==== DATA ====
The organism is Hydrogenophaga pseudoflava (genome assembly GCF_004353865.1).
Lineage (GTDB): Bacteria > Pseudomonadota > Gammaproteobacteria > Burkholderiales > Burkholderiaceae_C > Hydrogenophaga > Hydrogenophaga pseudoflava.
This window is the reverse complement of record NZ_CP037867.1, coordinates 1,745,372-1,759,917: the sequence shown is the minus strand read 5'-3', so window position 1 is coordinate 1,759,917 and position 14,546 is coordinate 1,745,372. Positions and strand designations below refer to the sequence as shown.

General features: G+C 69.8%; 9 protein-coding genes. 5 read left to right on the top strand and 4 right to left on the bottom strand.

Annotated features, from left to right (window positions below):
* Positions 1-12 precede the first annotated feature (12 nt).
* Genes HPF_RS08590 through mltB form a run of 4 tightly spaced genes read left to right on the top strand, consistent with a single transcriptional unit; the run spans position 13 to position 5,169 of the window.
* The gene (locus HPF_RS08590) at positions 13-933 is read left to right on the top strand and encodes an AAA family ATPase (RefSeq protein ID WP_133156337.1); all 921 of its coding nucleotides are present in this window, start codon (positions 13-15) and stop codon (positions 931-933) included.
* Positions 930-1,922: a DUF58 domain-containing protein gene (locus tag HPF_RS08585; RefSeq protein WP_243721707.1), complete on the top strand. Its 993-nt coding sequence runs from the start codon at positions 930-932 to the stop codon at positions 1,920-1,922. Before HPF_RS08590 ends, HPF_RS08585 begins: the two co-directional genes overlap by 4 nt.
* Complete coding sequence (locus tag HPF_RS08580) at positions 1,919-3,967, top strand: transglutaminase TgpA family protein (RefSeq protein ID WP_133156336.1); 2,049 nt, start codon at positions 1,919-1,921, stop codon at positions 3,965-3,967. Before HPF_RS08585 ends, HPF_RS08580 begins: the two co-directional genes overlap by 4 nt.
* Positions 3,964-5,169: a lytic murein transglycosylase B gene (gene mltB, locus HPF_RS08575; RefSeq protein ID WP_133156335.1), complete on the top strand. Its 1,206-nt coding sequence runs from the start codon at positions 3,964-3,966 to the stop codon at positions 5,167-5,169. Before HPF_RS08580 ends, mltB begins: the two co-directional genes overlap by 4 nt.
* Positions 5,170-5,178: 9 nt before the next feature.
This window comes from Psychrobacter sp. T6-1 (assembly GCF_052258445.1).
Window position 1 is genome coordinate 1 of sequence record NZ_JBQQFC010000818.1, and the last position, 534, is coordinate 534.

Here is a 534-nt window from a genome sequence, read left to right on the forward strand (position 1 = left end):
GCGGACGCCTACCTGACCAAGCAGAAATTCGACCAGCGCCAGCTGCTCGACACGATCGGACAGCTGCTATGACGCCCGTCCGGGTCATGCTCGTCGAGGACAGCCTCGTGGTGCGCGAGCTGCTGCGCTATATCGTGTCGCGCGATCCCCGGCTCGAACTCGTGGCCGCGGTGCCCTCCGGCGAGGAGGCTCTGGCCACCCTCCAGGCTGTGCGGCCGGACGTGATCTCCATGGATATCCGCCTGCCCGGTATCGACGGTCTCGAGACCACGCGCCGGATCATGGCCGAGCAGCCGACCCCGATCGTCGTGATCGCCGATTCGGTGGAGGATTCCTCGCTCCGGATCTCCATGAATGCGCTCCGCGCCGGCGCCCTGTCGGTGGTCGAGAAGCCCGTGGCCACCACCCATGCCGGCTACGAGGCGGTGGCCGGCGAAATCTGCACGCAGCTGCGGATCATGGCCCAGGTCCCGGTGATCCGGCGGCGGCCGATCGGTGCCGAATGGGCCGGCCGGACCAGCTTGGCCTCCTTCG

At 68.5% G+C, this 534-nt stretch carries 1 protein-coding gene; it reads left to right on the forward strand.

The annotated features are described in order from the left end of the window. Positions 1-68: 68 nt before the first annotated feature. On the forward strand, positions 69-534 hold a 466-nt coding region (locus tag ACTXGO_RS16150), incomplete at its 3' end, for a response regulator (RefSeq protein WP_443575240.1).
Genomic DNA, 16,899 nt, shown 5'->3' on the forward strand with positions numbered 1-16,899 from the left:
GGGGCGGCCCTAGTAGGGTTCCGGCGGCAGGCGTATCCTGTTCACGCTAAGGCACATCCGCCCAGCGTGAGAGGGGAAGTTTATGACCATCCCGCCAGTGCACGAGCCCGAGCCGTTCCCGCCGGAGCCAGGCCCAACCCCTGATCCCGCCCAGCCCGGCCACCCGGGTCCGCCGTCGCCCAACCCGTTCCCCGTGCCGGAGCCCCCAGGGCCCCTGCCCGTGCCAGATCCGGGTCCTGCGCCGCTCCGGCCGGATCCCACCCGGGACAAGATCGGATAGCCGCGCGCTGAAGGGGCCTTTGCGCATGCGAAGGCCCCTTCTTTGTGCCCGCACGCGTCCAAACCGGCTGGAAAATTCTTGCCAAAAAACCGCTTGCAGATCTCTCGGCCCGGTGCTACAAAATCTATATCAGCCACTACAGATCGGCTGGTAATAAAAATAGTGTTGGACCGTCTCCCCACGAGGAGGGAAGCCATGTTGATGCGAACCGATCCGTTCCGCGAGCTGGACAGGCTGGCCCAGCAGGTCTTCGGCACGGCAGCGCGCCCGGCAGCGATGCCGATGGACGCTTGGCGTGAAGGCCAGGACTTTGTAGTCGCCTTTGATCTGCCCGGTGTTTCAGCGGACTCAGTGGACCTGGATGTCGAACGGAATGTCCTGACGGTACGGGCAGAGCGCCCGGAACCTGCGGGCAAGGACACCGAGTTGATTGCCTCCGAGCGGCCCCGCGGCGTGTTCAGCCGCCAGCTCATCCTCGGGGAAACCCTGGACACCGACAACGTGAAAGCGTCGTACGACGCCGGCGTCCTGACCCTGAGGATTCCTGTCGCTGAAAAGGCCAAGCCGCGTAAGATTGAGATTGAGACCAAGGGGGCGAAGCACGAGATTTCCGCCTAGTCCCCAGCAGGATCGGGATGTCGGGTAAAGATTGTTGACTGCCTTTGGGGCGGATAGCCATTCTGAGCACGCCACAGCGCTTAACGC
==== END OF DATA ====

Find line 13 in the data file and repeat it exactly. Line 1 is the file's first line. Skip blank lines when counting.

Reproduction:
This window comes from Psychrobacter sp. T6-1 (assembly GCF_052258445.1).